The Electric Airplane Performance Dip
I spent a good portion of January conducting interviews and research for a major print piece on electric aircraft to appear in the March issue of Aviation Consumer. My impression is that there's as much going on in this field beneath the surface as there are known projects. Expect to learn more in 2016.
Last year, we reported on the surprise development of Airbus getting into the electric airplane market at the GA level. Such as it's possible to judge the seriousness of such things, Airbus' $55 million project looks as serious as any. It's building a factory in France to produce the E-Fan 2.0—a pure electric trainer—in volume for a rollout next year. It pledges to design and certify the four-place hybrid E-Fan 4.0 for the North American market before 2020. As part of my research, I asked Airbus for some additional detail on these airplanes, but not much is forthcoming just yet.
As to the question why Airbus is doing this, I got this carefully crafted answer via email from Ken McKenzie, Airbus' senior VP for strategy and development: "We believe the larger focus of an innovation project like the E-Fan is not to necessarily make an aircraft that's cheaper to produce, operate and maintain than an aircraft with a combustion engine, but rather, to develop innovative, eco-friendly propulsion and lightweight material solutions, with the goal of bringing them to market quickly as more stringent carbon emissions regulations come into effect."
If there's an oh-I-see moment in this electric airplane business, that's it. Now I already knew this about Airbus' motivation and you probably did, too, but seeing it stated so succinctly is refreshing. In Europe, they've accepted that carbon load regulations are coming and are preparing for it. In the U.S., we haven't quite got past the it's-all-a-hoax stage, jollied along by several current presidential candidates who sense a conspiracy. No surprise then that so much electric aircraft research is coming out of Europe and Asia. Whether you think carbon pollution is a hoax or not is less relevant than the fact that companies are going to start selling electrics.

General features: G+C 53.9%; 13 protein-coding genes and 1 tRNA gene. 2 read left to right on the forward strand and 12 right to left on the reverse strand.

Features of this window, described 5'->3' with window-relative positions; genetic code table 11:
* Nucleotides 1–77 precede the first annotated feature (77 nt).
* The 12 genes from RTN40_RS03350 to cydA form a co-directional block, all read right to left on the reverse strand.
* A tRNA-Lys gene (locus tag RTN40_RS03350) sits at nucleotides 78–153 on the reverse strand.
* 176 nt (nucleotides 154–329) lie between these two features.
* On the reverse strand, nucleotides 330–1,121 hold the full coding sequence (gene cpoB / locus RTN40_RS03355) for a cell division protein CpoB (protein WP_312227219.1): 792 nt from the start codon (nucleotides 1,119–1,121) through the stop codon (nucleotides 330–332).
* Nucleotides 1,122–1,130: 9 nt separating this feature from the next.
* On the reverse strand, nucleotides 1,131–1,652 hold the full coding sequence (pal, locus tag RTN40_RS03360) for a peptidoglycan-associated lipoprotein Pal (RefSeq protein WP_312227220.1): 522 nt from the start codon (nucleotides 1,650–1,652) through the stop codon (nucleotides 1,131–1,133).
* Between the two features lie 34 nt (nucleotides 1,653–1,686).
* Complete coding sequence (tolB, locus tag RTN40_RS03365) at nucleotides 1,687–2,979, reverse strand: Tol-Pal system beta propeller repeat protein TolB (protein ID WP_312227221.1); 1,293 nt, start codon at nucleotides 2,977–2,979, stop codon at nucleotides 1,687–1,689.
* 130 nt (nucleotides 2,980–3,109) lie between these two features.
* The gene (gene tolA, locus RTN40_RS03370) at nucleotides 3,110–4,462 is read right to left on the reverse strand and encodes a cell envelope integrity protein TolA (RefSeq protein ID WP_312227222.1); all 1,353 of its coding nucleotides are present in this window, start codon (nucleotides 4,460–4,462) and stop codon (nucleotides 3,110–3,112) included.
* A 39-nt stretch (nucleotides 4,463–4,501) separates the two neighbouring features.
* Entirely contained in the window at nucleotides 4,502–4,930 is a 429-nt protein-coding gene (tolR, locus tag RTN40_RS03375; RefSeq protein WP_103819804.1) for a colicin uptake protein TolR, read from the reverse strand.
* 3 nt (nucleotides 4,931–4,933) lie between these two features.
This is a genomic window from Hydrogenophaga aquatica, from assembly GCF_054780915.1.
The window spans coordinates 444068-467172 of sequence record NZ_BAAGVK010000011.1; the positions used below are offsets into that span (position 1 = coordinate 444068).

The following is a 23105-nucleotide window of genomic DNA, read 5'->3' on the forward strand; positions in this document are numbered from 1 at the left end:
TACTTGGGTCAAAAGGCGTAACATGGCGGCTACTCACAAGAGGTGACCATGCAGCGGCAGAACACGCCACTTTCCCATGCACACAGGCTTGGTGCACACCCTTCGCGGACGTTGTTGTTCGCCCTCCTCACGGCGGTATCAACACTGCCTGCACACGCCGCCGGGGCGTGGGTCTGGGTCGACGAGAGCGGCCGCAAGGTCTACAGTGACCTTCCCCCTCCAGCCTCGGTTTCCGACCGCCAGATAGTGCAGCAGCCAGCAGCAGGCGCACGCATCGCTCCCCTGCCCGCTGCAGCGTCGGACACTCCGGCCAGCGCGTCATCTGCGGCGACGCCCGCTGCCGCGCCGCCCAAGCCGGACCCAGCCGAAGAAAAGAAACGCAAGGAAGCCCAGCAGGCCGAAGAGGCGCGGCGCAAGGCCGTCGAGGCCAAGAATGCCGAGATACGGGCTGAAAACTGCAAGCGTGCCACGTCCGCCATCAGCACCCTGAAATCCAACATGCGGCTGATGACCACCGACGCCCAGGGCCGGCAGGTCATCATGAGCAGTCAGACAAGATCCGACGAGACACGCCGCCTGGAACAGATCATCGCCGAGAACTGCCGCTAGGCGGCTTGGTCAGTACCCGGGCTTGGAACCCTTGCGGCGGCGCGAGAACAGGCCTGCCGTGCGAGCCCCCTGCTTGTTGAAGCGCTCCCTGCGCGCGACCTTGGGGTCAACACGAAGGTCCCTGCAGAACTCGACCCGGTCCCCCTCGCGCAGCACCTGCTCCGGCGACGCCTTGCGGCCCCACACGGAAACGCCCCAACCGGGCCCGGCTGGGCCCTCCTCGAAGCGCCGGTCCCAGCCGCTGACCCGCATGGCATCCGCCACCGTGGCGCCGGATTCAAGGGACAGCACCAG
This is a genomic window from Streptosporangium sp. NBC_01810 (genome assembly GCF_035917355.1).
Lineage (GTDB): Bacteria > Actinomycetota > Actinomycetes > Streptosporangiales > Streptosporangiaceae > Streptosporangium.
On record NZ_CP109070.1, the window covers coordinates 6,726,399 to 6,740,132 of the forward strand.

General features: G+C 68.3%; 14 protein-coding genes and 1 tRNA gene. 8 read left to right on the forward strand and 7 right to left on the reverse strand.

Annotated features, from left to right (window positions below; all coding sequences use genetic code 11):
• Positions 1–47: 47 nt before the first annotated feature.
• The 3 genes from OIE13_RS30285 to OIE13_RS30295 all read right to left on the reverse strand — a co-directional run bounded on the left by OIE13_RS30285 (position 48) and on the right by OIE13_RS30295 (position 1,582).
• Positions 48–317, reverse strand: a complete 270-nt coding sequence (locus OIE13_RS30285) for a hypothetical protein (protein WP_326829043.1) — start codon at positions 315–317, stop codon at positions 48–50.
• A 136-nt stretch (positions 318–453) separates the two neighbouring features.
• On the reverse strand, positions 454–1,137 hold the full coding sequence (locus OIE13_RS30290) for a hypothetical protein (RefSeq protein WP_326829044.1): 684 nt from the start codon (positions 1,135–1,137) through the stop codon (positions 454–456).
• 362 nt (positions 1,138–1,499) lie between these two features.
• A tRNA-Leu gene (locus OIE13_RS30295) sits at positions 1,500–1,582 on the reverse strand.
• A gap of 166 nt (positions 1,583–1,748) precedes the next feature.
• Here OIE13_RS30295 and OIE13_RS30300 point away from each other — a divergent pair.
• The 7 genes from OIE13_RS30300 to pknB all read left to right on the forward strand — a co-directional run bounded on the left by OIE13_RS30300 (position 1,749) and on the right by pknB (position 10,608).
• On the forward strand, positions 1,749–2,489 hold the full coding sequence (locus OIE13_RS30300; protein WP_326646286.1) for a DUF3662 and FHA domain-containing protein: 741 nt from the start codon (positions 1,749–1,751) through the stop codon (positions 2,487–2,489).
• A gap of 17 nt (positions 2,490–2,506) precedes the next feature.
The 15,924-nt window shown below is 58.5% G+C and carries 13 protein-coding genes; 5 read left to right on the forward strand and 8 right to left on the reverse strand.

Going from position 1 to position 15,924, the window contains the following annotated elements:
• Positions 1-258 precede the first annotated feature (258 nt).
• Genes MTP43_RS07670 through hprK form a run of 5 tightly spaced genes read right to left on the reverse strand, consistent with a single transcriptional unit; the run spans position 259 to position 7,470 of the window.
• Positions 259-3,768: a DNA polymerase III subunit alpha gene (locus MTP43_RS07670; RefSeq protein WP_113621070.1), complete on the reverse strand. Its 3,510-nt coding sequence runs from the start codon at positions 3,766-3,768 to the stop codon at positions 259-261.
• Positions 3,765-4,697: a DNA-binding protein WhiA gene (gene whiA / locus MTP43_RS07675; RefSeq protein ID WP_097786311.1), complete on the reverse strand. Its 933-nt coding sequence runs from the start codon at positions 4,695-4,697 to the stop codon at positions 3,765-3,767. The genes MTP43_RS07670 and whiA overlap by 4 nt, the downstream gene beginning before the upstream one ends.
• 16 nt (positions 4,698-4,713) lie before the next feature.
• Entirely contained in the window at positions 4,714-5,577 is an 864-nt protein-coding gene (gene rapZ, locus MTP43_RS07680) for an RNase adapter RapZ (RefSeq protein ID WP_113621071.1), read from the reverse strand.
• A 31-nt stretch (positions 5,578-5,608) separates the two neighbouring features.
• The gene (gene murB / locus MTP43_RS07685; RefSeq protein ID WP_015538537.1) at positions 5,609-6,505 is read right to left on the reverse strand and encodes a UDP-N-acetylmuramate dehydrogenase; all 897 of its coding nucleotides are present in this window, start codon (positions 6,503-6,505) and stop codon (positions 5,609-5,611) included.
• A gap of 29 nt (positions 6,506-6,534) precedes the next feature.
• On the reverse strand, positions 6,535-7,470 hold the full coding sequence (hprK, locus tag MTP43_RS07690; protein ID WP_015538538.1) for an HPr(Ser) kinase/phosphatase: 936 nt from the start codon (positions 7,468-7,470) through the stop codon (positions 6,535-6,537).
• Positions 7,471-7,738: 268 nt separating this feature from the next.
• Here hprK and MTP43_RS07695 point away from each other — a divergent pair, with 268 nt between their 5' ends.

Question is, will anyone buy? I'm interested in the market uptake of these first-generation electrics for several reasons. One, they're technology demonstrators so we'll get to see how they work juxtaposed against what buyers think they should do. And two, the companies selling them have to build enough airframes to sustain the effort and, as telegraphed by Ken McKenzie's comment above, that doesn't necessarily mean short-term profits. It means building an installed base of sufficient size to learn how electric airplanes fit into the GA ecosystem. Or even if they fit.
Carbon regs will push things along in Europe, but even so, buyers will have to confront what I'll call the performance dip. By that, I mean that an electric airplane—pure electric or hybrid—will be significantly compromised against the equivalent airframe with a conventional gas engine. It won't carry as much payload, it won't go as fast and, in the case of EVs, it won't have nearly the same endurance. At this stage, even the hybrids appear to give up performance. They suffer in payload because they have to haul a couple of hundred pounds of batteries and they suffer in cruise because to make the economics work, they necessarily have a smaller internal combustion engine than that which they may compete against.